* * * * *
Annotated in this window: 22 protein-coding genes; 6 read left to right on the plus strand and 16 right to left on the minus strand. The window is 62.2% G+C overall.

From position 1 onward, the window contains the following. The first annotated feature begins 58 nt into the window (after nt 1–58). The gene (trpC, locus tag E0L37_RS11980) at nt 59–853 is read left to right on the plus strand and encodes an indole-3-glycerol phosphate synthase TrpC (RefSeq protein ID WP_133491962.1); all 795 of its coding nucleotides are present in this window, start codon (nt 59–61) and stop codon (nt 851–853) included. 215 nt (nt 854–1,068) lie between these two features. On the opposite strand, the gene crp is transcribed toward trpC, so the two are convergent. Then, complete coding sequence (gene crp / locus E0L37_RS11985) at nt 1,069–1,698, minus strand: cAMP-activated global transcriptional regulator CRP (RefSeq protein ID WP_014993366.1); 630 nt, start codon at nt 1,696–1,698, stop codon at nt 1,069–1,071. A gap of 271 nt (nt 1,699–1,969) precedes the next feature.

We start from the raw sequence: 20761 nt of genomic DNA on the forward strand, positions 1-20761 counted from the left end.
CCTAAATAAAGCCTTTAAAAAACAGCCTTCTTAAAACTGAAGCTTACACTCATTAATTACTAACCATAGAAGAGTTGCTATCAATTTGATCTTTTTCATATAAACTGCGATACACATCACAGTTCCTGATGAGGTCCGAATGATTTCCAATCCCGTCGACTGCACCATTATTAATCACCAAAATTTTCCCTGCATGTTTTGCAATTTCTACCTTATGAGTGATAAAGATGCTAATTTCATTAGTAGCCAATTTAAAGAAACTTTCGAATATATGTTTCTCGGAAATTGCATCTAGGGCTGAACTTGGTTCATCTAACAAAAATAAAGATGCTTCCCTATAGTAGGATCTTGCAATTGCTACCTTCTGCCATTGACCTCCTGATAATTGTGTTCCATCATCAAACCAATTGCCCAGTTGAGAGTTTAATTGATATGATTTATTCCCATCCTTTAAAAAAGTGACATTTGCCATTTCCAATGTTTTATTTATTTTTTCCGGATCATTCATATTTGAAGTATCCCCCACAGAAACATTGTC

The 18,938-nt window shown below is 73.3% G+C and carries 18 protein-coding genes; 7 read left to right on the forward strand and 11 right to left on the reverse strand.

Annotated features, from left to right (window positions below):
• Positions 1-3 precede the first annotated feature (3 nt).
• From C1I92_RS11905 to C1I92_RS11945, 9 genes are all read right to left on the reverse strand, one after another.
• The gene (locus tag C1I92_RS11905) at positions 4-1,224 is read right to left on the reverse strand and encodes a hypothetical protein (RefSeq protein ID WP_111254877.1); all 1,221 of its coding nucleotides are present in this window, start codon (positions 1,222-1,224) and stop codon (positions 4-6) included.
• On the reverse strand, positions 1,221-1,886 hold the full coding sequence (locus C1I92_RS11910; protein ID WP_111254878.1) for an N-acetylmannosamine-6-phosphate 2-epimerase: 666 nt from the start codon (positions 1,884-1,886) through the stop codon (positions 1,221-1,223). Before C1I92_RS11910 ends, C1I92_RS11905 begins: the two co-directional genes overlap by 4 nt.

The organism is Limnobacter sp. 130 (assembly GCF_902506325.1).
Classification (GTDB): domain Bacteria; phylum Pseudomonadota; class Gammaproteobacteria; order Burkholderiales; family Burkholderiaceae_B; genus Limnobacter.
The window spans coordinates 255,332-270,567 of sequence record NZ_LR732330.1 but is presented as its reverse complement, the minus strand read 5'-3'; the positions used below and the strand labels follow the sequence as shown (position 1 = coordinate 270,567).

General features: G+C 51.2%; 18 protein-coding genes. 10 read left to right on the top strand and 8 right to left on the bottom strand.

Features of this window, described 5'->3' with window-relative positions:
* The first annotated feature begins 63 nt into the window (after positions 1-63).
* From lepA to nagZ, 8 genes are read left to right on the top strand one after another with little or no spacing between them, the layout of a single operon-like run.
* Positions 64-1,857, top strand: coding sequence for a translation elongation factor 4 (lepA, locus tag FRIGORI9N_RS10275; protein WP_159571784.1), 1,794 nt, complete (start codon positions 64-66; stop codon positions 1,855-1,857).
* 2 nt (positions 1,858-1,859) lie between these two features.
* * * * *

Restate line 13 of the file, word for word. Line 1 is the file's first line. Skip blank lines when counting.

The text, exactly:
The window spans coordinates 255,332-270,567 of sequence record NZ_LR732330.1 but is presented as its reverse complement, the minus strand read 5'-3'; the positions used below and the strand labels follow the sequence as shown (position 1 = coordinate 270,567).